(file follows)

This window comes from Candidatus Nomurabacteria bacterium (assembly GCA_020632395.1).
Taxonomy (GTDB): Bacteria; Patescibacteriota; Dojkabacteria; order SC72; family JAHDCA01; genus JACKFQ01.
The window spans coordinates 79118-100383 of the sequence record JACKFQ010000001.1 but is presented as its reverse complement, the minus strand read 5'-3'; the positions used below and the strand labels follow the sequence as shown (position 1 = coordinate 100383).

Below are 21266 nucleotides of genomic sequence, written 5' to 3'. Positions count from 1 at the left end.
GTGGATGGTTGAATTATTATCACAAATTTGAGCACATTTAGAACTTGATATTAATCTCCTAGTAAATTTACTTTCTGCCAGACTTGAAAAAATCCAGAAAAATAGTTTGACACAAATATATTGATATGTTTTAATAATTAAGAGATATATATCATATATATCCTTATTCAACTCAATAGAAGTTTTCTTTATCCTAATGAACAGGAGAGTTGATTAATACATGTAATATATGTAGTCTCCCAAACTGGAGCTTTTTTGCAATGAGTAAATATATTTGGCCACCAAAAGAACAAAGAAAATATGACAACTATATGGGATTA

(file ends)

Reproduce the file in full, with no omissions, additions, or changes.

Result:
This window comes from Candidatus Nomurabacteria bacterium (assembly GCA_020632395.1).
Taxonomy (GTDB): Bacteria; Patescibacteriota; Dojkabacteria; order SC72; family JAHDCA01; genus JACKFQ01.
The window spans coordinates 79118-100383 of the sequence record JACKFQ010000001.1 but is presented as its reverse complement, the minus strand read 5'-3'; the positions used below and the strand labels follow the sequence as shown (position 1 = coordinate 100383).

Below are 21266 nucleotides of genomic sequence, written 5' to 3'. Positions count from 1 at the left end.
GTGGATGGTTGAATTATTATCACAAATTTGAGCACATTTAGAACTTGATATTAATCTCCTAGTAAATTTACTTTCTGCCAGACTTGAAAAAATCCAGAAAAATAGTTTGACACAAATATATTGATATGTTTTAATAATTAAGAGATATATATCATATATATCCTTATTCAACTCAATAGAAGTTTTCTTTATCCTAATGAACAGGAGAGTTGATTAATACATGTAATATATGTAGTCTCCCAAACTGGAGCTTTTTTGCAATGAGTAAATATATTTGGCCACCAAAAGAACAAAGAAAATATGACAACTATATGGGATTA